Release Date: 1st May 2013
Edition: UK paperback, purchased copy
Lucy Beck-Moreau once had a promising future as a concert pianist. The right people knew her name, her performances were booked months in advance, and her future seemed certain.
That was all before she turned fourteen.
Now, at sixteen, it’s over. A death, and a betrayal, have led her to walk away, leaving her talented ten-year-old brother, Gus, to shoulder the full weight of the Beck-Moreau family’s expectations. Then Gus gets a new piano teacher who is young, handsome, and interested in helping Lucy rekindle her love of the piano – on her own terms. But when you’re used to performing for sold-out audiences and world-famous critics, can you ever learn to play just for yourself?
The Lucy Variations is the story of one girl’s struggles to retain her love of music and herself; because life isn’t a performance and everyone deserves the chance to make a few mistakes along the way.
Sara Zarr writes beautiful, thought-provoking and deeply involving contemporary YA novels and The Lucy Variations is no exception.
Though the novel is about music, love, friendship and learning about what you want and how to get it, I think that The Lucy Variations was primarily about family. And what a family the Beck-Moreau’s are. The relationship between Lucy and her family members were fascinating as well as being sometimes heart-warming and sometimes anger-inducing for me a reader. My favourite by far is Lucy and her little brother Gus. They have a strong bond built by years of sticking together against their mother and grandfather’s bossiness and demands and the protective way Lucy regarded Gus, when he was mad at her, was so nice to read and very realistic. Sibling relationships in YA are usually fraught with tension, arguments and hatred, and though the former two made an appearance - why wouldn’t they? They’re brother and sister! - nothing could stop them from loving each other. It was refreshing to see a sibling relationship that was healthy and real.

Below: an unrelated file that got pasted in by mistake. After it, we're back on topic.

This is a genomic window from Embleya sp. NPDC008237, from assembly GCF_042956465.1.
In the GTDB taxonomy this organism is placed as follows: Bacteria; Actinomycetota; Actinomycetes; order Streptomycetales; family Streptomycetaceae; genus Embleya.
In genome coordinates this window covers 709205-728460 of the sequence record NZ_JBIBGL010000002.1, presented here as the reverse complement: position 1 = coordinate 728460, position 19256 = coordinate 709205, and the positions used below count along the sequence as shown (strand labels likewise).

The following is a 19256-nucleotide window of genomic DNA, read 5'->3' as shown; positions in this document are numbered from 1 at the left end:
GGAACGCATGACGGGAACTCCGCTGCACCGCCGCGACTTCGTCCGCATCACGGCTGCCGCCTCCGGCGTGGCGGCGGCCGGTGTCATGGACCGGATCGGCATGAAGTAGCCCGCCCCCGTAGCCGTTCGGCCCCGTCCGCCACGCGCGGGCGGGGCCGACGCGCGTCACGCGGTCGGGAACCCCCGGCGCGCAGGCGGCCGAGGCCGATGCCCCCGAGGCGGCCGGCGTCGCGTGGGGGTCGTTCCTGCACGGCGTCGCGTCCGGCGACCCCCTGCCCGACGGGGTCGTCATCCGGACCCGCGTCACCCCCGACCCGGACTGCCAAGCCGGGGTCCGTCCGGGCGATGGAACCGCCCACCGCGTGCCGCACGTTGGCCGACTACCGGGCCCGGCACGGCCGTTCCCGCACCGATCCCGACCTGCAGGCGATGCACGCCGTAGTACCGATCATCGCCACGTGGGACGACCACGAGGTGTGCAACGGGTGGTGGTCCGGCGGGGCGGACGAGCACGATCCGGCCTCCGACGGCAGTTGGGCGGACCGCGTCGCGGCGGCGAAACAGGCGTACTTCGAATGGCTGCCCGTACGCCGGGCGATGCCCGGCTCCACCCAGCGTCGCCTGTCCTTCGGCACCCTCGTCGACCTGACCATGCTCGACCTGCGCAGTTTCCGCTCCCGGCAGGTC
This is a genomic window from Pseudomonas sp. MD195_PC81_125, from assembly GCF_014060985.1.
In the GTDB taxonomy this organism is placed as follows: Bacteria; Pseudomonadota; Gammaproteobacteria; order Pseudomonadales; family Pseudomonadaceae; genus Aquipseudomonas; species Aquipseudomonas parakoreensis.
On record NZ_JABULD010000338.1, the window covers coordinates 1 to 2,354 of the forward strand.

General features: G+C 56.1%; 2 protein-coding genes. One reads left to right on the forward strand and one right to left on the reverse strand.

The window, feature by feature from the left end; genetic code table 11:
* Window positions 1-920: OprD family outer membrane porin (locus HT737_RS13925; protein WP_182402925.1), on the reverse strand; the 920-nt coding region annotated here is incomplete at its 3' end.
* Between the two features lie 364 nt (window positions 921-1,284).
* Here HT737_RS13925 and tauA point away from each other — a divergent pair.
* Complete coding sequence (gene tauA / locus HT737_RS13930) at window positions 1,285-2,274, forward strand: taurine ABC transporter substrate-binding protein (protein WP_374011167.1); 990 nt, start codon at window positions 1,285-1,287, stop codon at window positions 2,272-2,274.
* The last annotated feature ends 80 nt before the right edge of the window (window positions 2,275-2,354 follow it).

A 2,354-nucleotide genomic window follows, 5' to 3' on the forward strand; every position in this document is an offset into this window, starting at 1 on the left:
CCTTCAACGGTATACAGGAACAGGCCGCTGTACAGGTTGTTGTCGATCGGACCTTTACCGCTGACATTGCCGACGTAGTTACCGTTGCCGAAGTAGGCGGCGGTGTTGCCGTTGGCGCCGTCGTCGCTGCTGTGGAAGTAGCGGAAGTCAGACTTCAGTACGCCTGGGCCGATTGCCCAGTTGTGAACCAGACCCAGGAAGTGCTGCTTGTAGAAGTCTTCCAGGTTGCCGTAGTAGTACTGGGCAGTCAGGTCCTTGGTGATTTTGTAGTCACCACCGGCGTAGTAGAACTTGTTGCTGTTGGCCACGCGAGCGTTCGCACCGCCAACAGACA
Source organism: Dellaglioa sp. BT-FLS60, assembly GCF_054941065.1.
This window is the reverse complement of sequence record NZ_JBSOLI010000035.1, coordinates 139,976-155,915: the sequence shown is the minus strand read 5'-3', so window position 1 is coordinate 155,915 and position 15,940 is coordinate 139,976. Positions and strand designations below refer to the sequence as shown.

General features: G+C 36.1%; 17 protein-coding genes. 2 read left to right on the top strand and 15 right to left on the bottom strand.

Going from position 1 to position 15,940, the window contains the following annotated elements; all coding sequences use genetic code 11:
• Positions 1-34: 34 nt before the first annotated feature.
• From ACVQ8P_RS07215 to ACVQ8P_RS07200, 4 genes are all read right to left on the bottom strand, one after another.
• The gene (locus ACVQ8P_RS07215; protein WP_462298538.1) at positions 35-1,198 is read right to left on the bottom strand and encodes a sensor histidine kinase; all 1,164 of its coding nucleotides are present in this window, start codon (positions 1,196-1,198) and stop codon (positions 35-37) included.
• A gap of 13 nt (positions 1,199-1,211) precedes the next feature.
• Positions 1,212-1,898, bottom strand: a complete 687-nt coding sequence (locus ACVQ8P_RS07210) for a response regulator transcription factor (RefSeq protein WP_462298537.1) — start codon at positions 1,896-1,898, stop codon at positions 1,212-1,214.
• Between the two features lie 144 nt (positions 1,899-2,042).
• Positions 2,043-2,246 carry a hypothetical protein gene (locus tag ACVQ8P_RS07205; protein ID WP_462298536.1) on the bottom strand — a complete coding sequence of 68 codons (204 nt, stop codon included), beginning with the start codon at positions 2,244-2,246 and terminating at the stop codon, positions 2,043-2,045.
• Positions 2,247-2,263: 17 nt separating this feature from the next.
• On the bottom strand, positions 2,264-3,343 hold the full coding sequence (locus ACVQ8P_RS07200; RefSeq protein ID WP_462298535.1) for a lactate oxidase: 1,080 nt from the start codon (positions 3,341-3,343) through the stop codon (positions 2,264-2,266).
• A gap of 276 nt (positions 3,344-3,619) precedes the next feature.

Not having a musical bone in my body, music to my disappointment, I hadn’t even thought about the pressure and ramifications of having a classical music career, let alone having one as a child and teenager. At first I was immensely angry at Lucy’s mum and grandfather for treating her the way they did after she quit, but I slowly began to see where they were coming from, even if I didn’t agree with their methods. They did it out of misguided love, and yes, a little jealousy and frustration that I didn’t really start to consider until Wil came into the picture.
Will, Will, Will. I kind of fell in love with him. I mean, he plays the piano – I’m sold. He was sweet, caring and understood Lucy’s plight. He even helped her to overcome what was almost a fear of playing again; of letting herself love music again. Then I started to wonder about him. But then he’d explain himself to Lucy and I’d fall back in love, completely oblivious. I won’t tell you whether I should or shouldn’t have believed him, you’ll just have to read and find out for yourself!
In the background of all of this were Lucy and her relationship with Rayna. Again with the breaking YA norms, Sara Zarr portrayed such a multi-dimensional relationship that is incredibly realistic. It wasn’t a black-and-white, they didn’t either love each other unconditionally and never fight or they secretly hate each other kind of thing. They had history, unresolved feelings, secrets and other lives tucked away. They’re people with issues and lives and minds of their own and I loved them. Even though their friendship wasn’t always perfect and they argued and disagreed on occasion, they were there for each other when they needed it. They’re the type of friends you hope to find in real life.
The Lucy Variations is a another stunning novel from Sara Zarr. A sensitive and gripping story of love, music and family. I can’t wait for the next one.
I purchased this copy from Waterstones Broadmead.